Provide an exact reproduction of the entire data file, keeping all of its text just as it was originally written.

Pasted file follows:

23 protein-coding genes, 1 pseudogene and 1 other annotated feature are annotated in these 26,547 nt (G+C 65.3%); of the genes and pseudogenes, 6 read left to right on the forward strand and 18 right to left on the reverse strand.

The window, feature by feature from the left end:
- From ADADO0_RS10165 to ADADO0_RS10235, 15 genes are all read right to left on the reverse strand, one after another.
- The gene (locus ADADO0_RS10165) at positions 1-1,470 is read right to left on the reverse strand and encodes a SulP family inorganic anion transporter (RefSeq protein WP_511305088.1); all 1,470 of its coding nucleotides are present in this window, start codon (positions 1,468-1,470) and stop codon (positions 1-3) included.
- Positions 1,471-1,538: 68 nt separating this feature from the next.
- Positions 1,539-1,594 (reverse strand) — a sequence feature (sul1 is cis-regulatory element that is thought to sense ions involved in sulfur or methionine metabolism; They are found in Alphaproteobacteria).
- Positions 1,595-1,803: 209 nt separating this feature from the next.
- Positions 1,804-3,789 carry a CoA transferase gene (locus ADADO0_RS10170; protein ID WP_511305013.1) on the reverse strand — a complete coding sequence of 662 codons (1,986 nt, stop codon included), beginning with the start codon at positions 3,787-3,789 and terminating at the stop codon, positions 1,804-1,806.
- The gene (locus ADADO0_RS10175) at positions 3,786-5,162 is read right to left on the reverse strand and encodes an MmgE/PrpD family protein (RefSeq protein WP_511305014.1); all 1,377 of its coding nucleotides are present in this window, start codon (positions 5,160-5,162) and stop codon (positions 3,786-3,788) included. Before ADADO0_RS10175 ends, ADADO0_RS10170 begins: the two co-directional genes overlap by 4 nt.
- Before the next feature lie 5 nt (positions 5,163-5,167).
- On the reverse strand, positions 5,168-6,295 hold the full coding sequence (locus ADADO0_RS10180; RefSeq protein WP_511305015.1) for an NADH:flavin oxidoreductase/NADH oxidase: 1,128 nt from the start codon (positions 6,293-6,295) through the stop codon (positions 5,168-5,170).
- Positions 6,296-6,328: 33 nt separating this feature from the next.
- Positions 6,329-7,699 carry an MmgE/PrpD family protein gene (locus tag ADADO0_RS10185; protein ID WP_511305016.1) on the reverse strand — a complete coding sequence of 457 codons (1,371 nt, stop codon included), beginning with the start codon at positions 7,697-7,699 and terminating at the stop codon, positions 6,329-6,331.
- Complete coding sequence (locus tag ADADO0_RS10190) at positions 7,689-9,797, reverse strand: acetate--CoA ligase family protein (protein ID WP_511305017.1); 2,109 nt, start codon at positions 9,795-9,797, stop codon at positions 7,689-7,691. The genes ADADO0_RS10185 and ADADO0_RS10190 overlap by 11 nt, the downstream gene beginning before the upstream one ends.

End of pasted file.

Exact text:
23 protein-coding genes, 1 pseudogene and 1 other annotated feature are annotated in these 26,547 nt (G+C 65.3%); of the genes and pseudogenes, 6 read left to right on the forward strand and 18 right to left on the reverse strand.

The window, feature by feature from the left end:
- From ADADO0_RS10165 to ADADO0_RS10235, 15 genes are all read right to left on the reverse strand, one after another.
- The gene (locus ADADO0_RS10165) at positions 1-1,470 is read right to left on the reverse strand and encodes a SulP family inorganic anion transporter (RefSeq protein WP_511305088.1); all 1,470 of its coding nucleotides are present in this window, start codon (positions 1,468-1,470) and stop codon (positions 1-3) included.
- Positions 1,471-1,538: 68 nt separating this feature from the next.
- Positions 1,539-1,594 (reverse strand) — a sequence feature (sul1 is cis-regulatory element that is thought to sense ions involved in sulfur or methionine metabolism; They are found in Alphaproteobacteria).
- Positions 1,595-1,803: 209 nt separating this feature from the next.
- Positions 1,804-3,789 carry a CoA transferase gene (locus ADADO0_RS10170; protein ID WP_511305013.1) on the reverse strand — a complete coding sequence of 662 codons (1,986 nt, stop codon included), beginning with the start codon at positions 3,787-3,789 and terminating at the stop codon, positions 1,804-1,806.
- The gene (locus ADADO0_RS10175) at positions 3,786-5,162 is read right to left on the reverse strand and encodes an MmgE/PrpD family protein (RefSeq protein WP_511305014.1); all 1,377 of its coding nucleotides are present in this window, start codon (positions 5,160-5,162) and stop codon (positions 3,786-3,788) included. Before ADADO0_RS10175 ends, ADADO0_RS10170 begins: the two co-directional genes overlap by 4 nt.
- Before the next feature lie 5 nt (positions 5,163-5,167).
- On the reverse strand, positions 5,168-6,295 hold the full coding sequence (locus ADADO0_RS10180; RefSeq protein WP_511305015.1) for an NADH:flavin oxidoreductase/NADH oxidase: 1,128 nt from the start codon (positions 6,293-6,295) through the stop codon (positions 5,168-5,170).
- Positions 6,296-6,328: 33 nt separating this feature from the next.
- Positions 6,329-7,699 carry an MmgE/PrpD family protein gene (locus tag ADADO0_RS10185; protein ID WP_511305016.1) on the reverse strand — a complete coding sequence of 457 codons (1,371 nt, stop codon included), beginning with the start codon at positions 7,697-7,699 and terminating at the stop codon, positions 6,329-6,331.
- Complete coding sequence (locus tag ADADO0_RS10190) at positions 7,689-9,797, reverse strand: acetate--CoA ligase family protein (protein ID WP_511305017.1); 2,109 nt, start codon at positions 9,795-9,797, stop codon at positions 7,689-7,691. The genes ADADO0_RS10185 and ADADO0_RS10190 overlap by 11 nt, the downstream gene beginning before the upstream one ends.